The history of Karachi, in my consciousness, is a sum of fractured narratives, anecdotes and stories. In my memory, while living briefly on Manora Island (as a ‘Navy brat’), I recall it always being referred to, by the Naval families, as a windy wilderness. My parents always talked about the boat ride to get there and the separation from the hub of the city was acutely felt. In the 1980s, on the occasion of visiting Manora, the image of the barren landscape changed— I was surprised to discover history there in the shape of an old lighthouse, a deserted church and a disappearing temple. In my readings of Karachi’s history, from various sources, I was informed that the temple was on the route to the important Hinglaj pilgrimage, and Lord Rama and Sita spent a night there. The same is said of the Mahadev Temple in the grounds of Bagh Ibne Qasim. The Hindu scriptures linking religious icons to a physical space in Karachi, and its surroundings, was not only exciting for me but it also gives credence to stories of its early significance. When I returned to Manora just a decade ago, the experience was much richer, conservation work on the lighthouse and church indicated an ownership by citizens’ groups working for local heritage sites. The most remarkable transformation was of the Varun Dev Temple on the cliff top facing the ocean. Its meticulous restoration has returned its distinctive structure and ornamentation.

This ancient history around Manora Island is exceedingly integral to what we know as Karachi— as waters and land have always shaped the city’s destiny. It was a hinterland to a rich Indus plain, with Thatta as a prosperous town right up till three hundred ago, and Karachi as one of the shipping outposts that exported products and produce to distant lands in the west and south. As the estuaries stilted over several millennia, the ports shifted uprooting settlements leaving behind little permanent structures. There is evidence that Karachi University sits atop the remains of a settlement which was the southern extension of the Indus Valley Civilization from the Harappan period. Stone Age tools excavated in the Malir region locates the Karachi metropolis in an expanse of land occupied in different periods with remains of settlements layered one on top of another. Karachi is definitely not the tabula rasa we were led to believe. History of Karachi is like an unexplored epistemic excavation site with all the knowledge of its genesis buried under colonial edifices built on erasure and 75 years of post- independence neglect. As the city expands, accidently at building sites pot sherds, stone tools, petroglyphs and human remains allow its ancient past to rupture through, providing pieces of a puzzle we have yet to put together. The largest city of the country needs an institution that is not only a repository of knowledge, but spearheads projects of excavation, consolidation of existing knowledge, and visual documentation to foreground Karachi’s past in order to enable us to fully understand the city, and form new connections with it.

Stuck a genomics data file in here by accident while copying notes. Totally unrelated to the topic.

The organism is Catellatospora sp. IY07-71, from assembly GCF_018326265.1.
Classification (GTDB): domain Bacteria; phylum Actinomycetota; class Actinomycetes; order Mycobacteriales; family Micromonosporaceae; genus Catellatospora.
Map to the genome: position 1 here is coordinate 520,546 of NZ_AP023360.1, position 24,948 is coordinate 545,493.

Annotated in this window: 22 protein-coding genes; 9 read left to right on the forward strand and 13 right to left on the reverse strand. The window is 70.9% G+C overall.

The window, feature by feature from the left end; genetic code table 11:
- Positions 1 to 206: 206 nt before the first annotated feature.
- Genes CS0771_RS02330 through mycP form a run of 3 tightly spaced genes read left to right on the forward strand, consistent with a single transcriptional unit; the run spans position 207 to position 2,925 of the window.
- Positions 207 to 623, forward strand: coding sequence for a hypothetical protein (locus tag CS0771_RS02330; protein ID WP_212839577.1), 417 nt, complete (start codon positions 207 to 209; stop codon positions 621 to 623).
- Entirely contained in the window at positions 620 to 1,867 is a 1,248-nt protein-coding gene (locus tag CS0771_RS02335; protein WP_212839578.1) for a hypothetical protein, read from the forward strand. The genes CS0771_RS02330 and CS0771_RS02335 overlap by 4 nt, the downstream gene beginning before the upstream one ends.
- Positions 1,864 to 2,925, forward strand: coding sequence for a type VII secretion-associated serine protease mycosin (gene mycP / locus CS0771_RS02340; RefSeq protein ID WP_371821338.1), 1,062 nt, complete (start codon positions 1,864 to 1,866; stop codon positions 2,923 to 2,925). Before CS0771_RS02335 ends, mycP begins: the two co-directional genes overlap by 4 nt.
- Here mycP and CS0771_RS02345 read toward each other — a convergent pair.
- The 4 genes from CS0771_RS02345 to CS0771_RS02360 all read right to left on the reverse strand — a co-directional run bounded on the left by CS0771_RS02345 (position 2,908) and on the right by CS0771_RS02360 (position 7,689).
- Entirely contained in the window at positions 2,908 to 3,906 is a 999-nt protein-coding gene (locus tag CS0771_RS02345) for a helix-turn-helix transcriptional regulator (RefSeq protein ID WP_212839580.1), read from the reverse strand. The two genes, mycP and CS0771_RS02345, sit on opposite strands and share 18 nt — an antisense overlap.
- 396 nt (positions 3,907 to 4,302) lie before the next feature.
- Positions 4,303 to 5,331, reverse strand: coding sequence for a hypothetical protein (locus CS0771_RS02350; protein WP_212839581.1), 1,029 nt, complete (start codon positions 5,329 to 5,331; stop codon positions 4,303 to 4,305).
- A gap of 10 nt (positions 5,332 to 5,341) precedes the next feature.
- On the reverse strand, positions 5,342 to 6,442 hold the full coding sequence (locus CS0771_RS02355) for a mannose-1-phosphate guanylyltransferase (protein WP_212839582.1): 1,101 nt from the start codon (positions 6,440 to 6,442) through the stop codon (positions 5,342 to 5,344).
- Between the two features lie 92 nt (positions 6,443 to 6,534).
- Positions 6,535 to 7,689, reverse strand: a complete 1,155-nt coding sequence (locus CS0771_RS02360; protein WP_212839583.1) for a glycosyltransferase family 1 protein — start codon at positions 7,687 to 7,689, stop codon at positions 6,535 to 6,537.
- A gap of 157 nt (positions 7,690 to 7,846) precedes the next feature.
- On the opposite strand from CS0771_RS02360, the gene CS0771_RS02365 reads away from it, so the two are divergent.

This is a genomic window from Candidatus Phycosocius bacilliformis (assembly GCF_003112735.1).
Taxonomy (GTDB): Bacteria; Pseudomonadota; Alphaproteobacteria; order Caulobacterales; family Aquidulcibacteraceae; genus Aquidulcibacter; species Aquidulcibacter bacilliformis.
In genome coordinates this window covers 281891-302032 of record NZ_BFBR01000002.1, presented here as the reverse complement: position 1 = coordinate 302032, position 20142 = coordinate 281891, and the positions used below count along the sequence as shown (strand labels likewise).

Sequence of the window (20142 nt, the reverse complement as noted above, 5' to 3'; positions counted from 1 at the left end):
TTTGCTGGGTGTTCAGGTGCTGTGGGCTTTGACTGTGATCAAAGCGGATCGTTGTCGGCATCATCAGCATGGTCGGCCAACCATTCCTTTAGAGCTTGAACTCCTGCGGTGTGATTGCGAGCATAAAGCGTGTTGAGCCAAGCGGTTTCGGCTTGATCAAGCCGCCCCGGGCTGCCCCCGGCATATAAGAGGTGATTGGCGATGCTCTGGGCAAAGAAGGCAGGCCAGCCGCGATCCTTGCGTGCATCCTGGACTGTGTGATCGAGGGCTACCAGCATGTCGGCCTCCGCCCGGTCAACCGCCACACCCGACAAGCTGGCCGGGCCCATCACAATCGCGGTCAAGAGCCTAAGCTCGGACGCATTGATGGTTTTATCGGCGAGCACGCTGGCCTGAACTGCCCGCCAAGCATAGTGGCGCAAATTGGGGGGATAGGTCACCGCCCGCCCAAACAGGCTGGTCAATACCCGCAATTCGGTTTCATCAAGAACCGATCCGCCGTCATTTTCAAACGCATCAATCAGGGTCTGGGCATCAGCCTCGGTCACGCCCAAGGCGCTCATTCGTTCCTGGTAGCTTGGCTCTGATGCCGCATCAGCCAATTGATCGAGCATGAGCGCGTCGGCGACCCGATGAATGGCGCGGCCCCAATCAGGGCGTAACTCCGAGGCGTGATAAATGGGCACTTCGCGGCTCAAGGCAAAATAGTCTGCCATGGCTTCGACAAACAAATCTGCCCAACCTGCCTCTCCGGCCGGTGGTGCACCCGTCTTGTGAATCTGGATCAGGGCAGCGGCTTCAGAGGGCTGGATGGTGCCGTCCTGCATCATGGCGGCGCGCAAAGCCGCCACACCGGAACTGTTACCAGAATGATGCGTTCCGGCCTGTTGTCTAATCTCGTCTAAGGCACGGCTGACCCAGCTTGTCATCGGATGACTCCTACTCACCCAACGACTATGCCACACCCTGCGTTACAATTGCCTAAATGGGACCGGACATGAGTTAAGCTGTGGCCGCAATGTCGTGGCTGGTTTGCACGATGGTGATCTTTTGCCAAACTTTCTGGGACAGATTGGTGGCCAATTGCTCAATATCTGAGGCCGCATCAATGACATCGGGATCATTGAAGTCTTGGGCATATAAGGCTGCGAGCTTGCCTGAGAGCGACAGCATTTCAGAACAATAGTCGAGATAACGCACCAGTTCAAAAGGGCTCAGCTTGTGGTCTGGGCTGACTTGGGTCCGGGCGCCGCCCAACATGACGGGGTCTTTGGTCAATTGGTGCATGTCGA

Title Image: Conservation announcement at Varun Dev Mandir, the ancient temple at Manora Island. Image courtesy Niilofur Farrukh.

Niilofur Farrukh is a Karachi based art interventionist whose seminal initiatives have expanded the space for art publication, curation and public art in Pakistan. Her primary interest lies in issues of decolonization and as a writer/curator her focus has been on the excavation of lost interdisciplinary connections within the cultural matrix. She has several books to her credit and has been a columnist with Dawn and Newsline. The cornerstone of her curatorial practice underlines a more inclusive social dialogue through art in public spaces, something she is fully committed to as the CEO of the Karachi Biennale.